"Generally speaking, the West End has a lot of experience in the absolute-returns side, but less so blending it with long-only assets and even less so with swaps portfolio management, and derivatives. They may have used them to cover their FX positions but, in the main, they were dealing for HNWIs, and even though the industry has been moving towards institutions, Mayfair had little reason to develop these particular skills because they were aiming for x pounds per annum.

"The City has a long history of managing pension funds in a long-only manner, and has of late been moving towards absolute-return strategies," Irvine explains. "Those who went through to the shortlist in this case had sat down and thought about the potential for packaging their different skills together to satisfy the Libor-plus mandate."

It is this combination, Irvine says, that could define 'institutionalisation' of hedge funds and the industry, at least partly.

Having an appropriate suite of portfolios will undoubtedly play its part as will robust infrastructure, perhaps registration and excellent reporting. But, Irvine adds, the hedge fund groups with only this may only win the typical 3%-5% allocation from European (possibly more from US) pension funds. Asset managers who can demonstrate absolute-return capabilities added to swaps and derivatives expertise with the ability to create bespoke solutions could find themselves with far larger proportional pension mandates. In Highway Insurance's case, the absolute figure may have been relatively small, but it was 100% of the pension pot.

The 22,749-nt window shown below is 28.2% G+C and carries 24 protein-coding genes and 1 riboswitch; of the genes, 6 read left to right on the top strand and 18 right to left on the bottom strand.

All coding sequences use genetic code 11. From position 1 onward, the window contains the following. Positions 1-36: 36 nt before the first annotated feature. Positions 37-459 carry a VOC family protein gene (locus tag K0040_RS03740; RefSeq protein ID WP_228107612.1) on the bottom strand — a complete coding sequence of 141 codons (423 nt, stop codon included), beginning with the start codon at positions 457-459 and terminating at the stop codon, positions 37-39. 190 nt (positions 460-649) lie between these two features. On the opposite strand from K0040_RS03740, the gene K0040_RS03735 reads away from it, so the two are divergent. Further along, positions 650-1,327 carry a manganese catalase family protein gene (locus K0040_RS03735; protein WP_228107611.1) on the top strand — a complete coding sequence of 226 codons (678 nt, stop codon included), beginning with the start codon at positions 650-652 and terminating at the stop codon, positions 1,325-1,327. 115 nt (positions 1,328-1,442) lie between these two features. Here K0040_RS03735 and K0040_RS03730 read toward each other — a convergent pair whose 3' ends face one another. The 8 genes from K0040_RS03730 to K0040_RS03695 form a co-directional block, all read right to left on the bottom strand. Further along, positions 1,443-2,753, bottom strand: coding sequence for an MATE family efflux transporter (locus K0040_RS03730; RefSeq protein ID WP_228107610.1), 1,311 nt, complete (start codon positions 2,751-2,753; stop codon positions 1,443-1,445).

Schroders has had experience allocating between long-only and absolute-return, taking what Irvine describes as the "classic Yale approach" and more recently in swaps for interest rate and inflation hedging, for its own £480m employee-pension scheme, says David Lomas, head of insurance asset management at Schroders. (Due to Schroders' fortunes being weighted quite heavily to the equity markets, Lomas adds, the in-house pension scheme now has a more diversifying range of asset classes in order to reducerange of asset classes in order to reduce risk.) Lomas himself brings extensive experience of helping insurance firms, both in their premium portfolios and modelling of expected future liabilities and the returns needed to meet those, and also with their pension funds - as was the case most recently with Highway Insurance.

Highway Insurance's money, once moved from its present managers, will begin at Schroders allocated 60% into a diversified growth pool and 40% in a liability-focused pool.

However, of course, Gareth Henry, associate director, Strategic Solutions at Schroders, emphasises this will change over time as opportunities and needs arise.

Henry does not see Schroders' discussions with trustees as one-way traffic - as pension trustees select from the menu of services Schroders offers, Henry says: "It's often about asking the client why they want their investment in a certain form. It lets us have a good understanding of where we will fit in to give them the right kind of management."

Schroders' strategic solutions teams - now of which there are now four in the UK - are able to draw upon the various fields of expertise across the whole firm. The group aims to develop a full understanding of client issues and then use the resources of Schroders to solve client problems.

Its discussions with pension funds may be robust, but also are mutually beneficial for their frankness. "There were issues around understanding what Highway was trying to achieve - specifically around risk tolerance and different measures of risk, and the amount of return required to move them toward where they wanted to be," says Henry, "and make sure these two were consistent, and placing all of that in a liability context so it's not about delivering a specific number, but more about moving the funding in a positive direction, roughly 2.5% YoY."

On the liability-driven investment (LDI) front Schroders will establish a bespoke swaps portfolio hedging inflation and interest-rate risk embedded in the liabilities. 30% of the pension fund will be hedged at outset, and up to 100% over time. Highway will benefit from a bespoke approach to active asset management, combined with a portfolio of swaps. To decide when to increase the hedging ratio, Schroders will take views on the value in bond and swap markets.